A Picture of Ferguson, Missouri

You have probably noticed there isn’t one.

I looked for a picture of Ferguson that didn’t have police lined-up across from citizens or chalk outlines of bodies on the asphalt or clever protest signs. I grew tired of looking.

I simply wanted to write about Ferguson and its struggles with words that would provide the space we all need to grapple with the problems and handle the results of confrontation, death, peaceful demonstrations, riots, prospects of grand jury indictments. And the incredible sadness of a community where the pictures are all of trouble.

And, I wasn’t hoping to show a peaceful Ferguson in an effort to downplay all that is at risk there today. I was hoping to show a town much like the towns we know. Towns not caught in the public spotlight. Places where mistakes are made and bad things happen, but we have a sense that, overall, people are trying to do the right thing. I was hoping that there was a time when Ferguson was like that.

From what some would say, there may not be a picture of a truly peaceful Ferguson in recent history — perhaps decades. I don’t know. I don’t have enough information.

I read a blog post earlier today that said I shouldn’t write anything about Ferguson if I was going to say “I don’t know” or “I don’t have enough information.” But I don’t have the information that can positively place blame on one side or the other. I don’t know what the outcome should be.

So, here is what I do know.

  • It is a shame whenever anyone’s life is taken by violence, whether justified or not.
  • Minorities, especially African Americans, are involved in confrontations (often deadly) with police at a much higher rate than white Americans.
  • To some degree, that higher rate is the result of personal and institutional racism. (Sorry, I don’t know to what degree. I am not smart enough to read and interpret all of the statistics. But I’m not dumb enough not to understand the implications.  If you are offended by my use of the word “racism,” I apologize for making you uncomfortable. But, it’s an accurate word. Discrimination based on race is racism. Our systems do discriminate.)
  • People across the ethnic spectrum misbehave and make mistakes.
  • It is not wrong to enforce laws for the good of society regardless of a person’s race or the color of their skin.
  • It is wrong to hand out justice inconsistently based on race and skin color.
  • Because of past history with our justice system, many of our friends and neighbors who are not white will not trust an outcome by that system — in Ferguson or elsewhere — if it does not result in an indictment against the police officer. Their experience makes the system suspect.
  • If the system is corrupt, it needs to be changed. If people are corrupt, they need to be replaced.
  • This is a horrible situation.
  • We each — every one of us — need to find one piece of holy, common ground to start the conversation and the healing.

And that is where most of us will say, “I don’t know” how to find that one piece of holy ground.

Let me offer this.

Find one person who does not share your racial background. Sit with them and talk quietly about this. Listen. Don’t expect to solve all of the problems. Do expect to discover holy ground. Don’t make it your job to persuade the other person. Do make it your job to understand the other person. If your relationship permits, pray with the other person. If you don’t have a praying relationship, pray that you will.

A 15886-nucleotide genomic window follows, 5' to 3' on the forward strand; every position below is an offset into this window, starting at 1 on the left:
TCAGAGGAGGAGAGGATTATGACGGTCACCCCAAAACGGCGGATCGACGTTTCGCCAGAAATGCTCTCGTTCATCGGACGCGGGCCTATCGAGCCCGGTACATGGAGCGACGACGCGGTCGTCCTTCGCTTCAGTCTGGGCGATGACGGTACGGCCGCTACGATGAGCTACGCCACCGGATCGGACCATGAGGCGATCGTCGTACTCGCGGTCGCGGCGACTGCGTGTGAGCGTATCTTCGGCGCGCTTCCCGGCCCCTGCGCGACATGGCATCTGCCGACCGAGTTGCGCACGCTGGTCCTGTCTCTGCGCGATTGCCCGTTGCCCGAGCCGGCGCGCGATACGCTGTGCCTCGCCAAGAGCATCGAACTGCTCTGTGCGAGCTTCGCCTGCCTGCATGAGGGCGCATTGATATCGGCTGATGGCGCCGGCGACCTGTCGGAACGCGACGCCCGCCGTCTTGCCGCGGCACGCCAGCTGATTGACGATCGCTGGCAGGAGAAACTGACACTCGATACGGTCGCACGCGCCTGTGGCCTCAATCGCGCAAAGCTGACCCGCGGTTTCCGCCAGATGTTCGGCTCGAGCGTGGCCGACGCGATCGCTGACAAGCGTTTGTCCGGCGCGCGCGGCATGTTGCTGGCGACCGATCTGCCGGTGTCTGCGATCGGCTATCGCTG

If you can’t do that, please pray that others can have the conversation.

And while the blog post I read earlier tells us that we should be ashamed to say “I don’t know” or “I don’t have enough information,” I can’t be tagged with that shame as long as I am listening and searching for the answers. With understanding, we come to that place of knowing.

We should pray for hundreds of thousands of these conversations. Even if that quest for holy ground only saves one life . . . even if it only helps one individual make a better decision, it will be worth the effort. I know that it will do far more.

I can guarantee that the holy ground discovered will be exponentially larger than that small stretch of asphalt in Ferguson where tragedy occurred. Even if we don’t know — and may never know — the full story of that tragedy.

Who are you listening to today?

Please note: I reserve the right to delete comments that are offensive or off-topic.

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2 thoughts on “A Picture of Ferguson, Missouri

  1. Dr. Cope,

    I can’t begin to tell you how much I enjoy reading your blog and appreciate the points you made. It can be said our country is facing challenges that require our society to come together like never before. Some feel it is enough to say we are the greatest country in the world however, I’ve often asked how can we be so great while continuing to allow discrimination and oppression of our fellow man. For sure it isn’t just a black and white thing. Nor is it as one sided as some would like us to believe. We have become experts in finding ways to divide ourselves instead of embracing our diversity. This is done with the full knowledge that we all have something to offer by working together to find solutions to the conflicts we encounter. I will continue to pray for that day when the problems facing Ferguson and other cities around the country will be a distant memory. Thank you for the insight you have shown.

    • Vic,

      Thanks so much for reading my post and for your comments. I join you in the belief that we can learn to work together. It will take herculean effort by every soul to do this. Yet I love your picture of seeing all of this only as a distant memory. We have a duty, as peacemakers (those who will be called God’s children) to do all that we can to get to that point. I am so glad that you and I can be on that project together. Blessings!

      Grace and peace,
      Joey